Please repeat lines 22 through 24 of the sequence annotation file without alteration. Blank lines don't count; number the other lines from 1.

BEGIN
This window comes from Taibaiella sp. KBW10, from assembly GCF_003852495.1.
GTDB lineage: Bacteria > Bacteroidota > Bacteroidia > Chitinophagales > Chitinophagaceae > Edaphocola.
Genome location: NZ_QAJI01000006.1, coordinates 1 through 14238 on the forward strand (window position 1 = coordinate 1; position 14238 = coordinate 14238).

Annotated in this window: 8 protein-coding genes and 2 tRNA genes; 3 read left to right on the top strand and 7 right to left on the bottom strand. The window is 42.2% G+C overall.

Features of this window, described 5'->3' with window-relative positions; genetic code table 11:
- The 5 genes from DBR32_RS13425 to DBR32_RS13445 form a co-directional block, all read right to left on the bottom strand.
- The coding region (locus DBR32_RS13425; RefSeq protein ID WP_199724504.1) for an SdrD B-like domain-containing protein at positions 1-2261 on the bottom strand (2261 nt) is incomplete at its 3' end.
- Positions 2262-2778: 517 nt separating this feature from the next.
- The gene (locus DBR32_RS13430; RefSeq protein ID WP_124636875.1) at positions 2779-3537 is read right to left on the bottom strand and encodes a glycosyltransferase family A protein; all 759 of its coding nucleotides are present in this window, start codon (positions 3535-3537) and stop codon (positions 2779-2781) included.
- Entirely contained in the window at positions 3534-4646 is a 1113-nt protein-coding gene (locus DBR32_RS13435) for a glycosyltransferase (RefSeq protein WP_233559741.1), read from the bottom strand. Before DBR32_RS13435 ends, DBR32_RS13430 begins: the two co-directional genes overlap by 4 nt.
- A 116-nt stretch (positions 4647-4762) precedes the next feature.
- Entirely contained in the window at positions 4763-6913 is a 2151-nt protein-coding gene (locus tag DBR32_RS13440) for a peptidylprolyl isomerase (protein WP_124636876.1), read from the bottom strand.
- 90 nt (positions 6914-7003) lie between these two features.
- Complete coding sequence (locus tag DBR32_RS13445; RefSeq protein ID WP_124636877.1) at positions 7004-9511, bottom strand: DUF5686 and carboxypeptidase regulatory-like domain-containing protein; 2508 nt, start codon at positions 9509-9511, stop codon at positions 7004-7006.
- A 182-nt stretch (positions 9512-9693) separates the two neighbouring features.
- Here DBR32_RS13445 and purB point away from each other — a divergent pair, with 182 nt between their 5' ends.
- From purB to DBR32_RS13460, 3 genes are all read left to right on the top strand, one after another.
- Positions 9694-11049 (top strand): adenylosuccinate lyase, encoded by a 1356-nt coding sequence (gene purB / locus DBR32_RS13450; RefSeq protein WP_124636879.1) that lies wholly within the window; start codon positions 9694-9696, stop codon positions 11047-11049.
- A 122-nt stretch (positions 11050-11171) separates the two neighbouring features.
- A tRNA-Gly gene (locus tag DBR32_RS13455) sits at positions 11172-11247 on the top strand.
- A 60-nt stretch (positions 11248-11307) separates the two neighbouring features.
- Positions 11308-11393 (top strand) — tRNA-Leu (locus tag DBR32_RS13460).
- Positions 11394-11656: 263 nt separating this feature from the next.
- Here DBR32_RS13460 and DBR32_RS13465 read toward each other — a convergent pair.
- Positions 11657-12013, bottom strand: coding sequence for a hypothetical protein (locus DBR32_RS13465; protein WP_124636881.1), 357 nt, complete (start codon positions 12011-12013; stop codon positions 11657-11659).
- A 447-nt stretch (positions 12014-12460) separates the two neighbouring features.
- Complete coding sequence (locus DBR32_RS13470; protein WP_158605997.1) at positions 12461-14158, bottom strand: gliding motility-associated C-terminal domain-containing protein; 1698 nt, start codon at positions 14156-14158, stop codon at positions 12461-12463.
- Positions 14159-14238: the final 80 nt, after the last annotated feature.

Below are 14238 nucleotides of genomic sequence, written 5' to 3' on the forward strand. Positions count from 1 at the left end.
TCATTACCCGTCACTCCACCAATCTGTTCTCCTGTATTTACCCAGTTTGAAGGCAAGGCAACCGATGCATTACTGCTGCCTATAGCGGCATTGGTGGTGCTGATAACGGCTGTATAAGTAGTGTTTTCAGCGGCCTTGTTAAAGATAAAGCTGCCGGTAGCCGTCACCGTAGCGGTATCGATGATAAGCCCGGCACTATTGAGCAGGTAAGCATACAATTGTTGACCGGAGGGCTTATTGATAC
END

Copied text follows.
- Positions 11308-11393 (top strand) — tRNA-Leu (locus tag DBR32_RS13460).
- Positions 11394-11656: 263 nt separating this feature from the next.
- Here DBR32_RS13460 and DBR32_RS13465 read toward each other — a convergent pair.